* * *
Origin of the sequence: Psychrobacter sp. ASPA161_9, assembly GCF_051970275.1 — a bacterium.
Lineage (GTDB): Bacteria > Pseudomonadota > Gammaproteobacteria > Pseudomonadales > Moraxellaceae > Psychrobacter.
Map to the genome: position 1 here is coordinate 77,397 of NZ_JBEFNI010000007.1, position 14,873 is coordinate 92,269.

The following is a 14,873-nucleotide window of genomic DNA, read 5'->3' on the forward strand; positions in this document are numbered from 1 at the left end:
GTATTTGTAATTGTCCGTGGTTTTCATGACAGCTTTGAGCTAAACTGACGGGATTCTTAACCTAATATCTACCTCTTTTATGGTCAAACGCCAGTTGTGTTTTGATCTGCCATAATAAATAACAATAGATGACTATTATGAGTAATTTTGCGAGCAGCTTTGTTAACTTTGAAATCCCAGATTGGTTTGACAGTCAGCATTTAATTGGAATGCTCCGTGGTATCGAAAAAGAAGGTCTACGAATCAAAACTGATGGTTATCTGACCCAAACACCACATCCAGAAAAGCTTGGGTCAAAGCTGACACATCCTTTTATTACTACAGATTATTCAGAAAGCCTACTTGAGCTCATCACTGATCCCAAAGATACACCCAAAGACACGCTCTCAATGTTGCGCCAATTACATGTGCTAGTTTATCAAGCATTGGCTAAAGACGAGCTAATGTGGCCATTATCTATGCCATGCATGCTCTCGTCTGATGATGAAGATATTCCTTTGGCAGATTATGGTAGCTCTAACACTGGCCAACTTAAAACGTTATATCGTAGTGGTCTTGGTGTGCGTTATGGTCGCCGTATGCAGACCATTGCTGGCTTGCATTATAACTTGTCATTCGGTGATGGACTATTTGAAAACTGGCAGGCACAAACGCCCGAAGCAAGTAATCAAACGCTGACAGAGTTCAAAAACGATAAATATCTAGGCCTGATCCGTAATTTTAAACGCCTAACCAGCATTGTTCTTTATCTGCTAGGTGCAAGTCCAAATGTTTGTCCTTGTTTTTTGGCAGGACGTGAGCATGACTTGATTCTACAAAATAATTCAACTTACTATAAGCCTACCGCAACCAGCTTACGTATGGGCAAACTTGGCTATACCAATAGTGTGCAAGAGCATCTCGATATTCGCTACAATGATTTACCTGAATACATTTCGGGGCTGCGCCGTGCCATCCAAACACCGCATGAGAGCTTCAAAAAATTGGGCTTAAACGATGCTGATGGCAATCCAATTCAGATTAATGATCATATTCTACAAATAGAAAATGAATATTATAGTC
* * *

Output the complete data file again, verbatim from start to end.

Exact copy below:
Origin of the sequence: Psychrobacter sp. ASPA161_9, assembly GCF_051970275.1 — a bacterium.
Lineage (GTDB): Bacteria > Pseudomonadota > Gammaproteobacteria > Pseudomonadales > Moraxellaceae > Psychrobacter.
Map to the genome: position 1 here is coordinate 77,397 of NZ_JBEFNI010000007.1, position 14,873 is coordinate 92,269.

The following is a 14,873-nucleotide window of genomic DNA, read 5'->3' on the forward strand; positions in this document are numbered from 1 at the left end:
GTATTTGTAATTGTCCGTGGTTTTCATGACAGCTTTGAGCTAAACTGACGGGATTCTTAACCTAATATCTACCTCTTTTATGGTCAAACGCCAGTTGTGTTTTGATCTGCCATAATAAATAACAATAGATGACTATTATGAGTAATTTTGCGAGCAGCTTTGTTAACTTTGAAATCCCAGATTGGTTTGACAGTCAGCATTTAATTGGAATGCTCCGTGGTATCGAAAAAGAAGGTCTACGAATCAAAACTGATGGTTATCTGACCCAAACACCACATCCAGAAAAGCTTGGGTCAAAGCTGACACATCCTTTTATTACTACAGATTATTCAGAAAGCCTACTTGAGCTCATCACTGATCCCAAAGATACACCCAAAGACACGCTCTCAATGTTGCGCCAATTACATGTGCTAGTTTATCAAGCATTGGCTAAAGACGAGCTAATGTGGCCATTATCTATGCCATGCATGCTCTCGTCTGATGATGAAGATATTCCTTTGGCAGATTATGGTAGCTCTAACACTGGCCAACTTAAAACGTTATATCGTAGTGGTCTTGGTGTGCGTTATGGTCGCCGTATGCAGACCATTGCTGGCTTGCATTATAACTTGTCATTCGGTGATGGACTATTTGAAAACTGGCAGGCACAAACGCCCGAAGCAAGTAATCAAACGCTGACAGAGTTCAAAAACGATAAATATCTAGGCCTGATCCGTAATTTTAAACGCCTAACCAGCATTGTTCTTTATCTGCTAGGTGCAAGTCCAAATGTTTGTCCTTGTTTTTTGGCAGGACGTGAGCATGACTTGATTCTACAAAATAATTCAACTTACTATAAGCCTACCGCAACCAGCTTACGTATGGGCAAACTTGGCTATACCAATAGTGTGCAAGAGCATCTCGATATTCGCTACAATGATTTACCTGAATACATTTCGGGGCTGCGCCGTGCCATCCAAACACCGCATGAGAGCTTCAAAAAATTGGGCTTAAACGATGCTGATGGCAATCCAATTCAGATTAATGATCATATTCTACAAATAGAAAATGAATATTATAGTC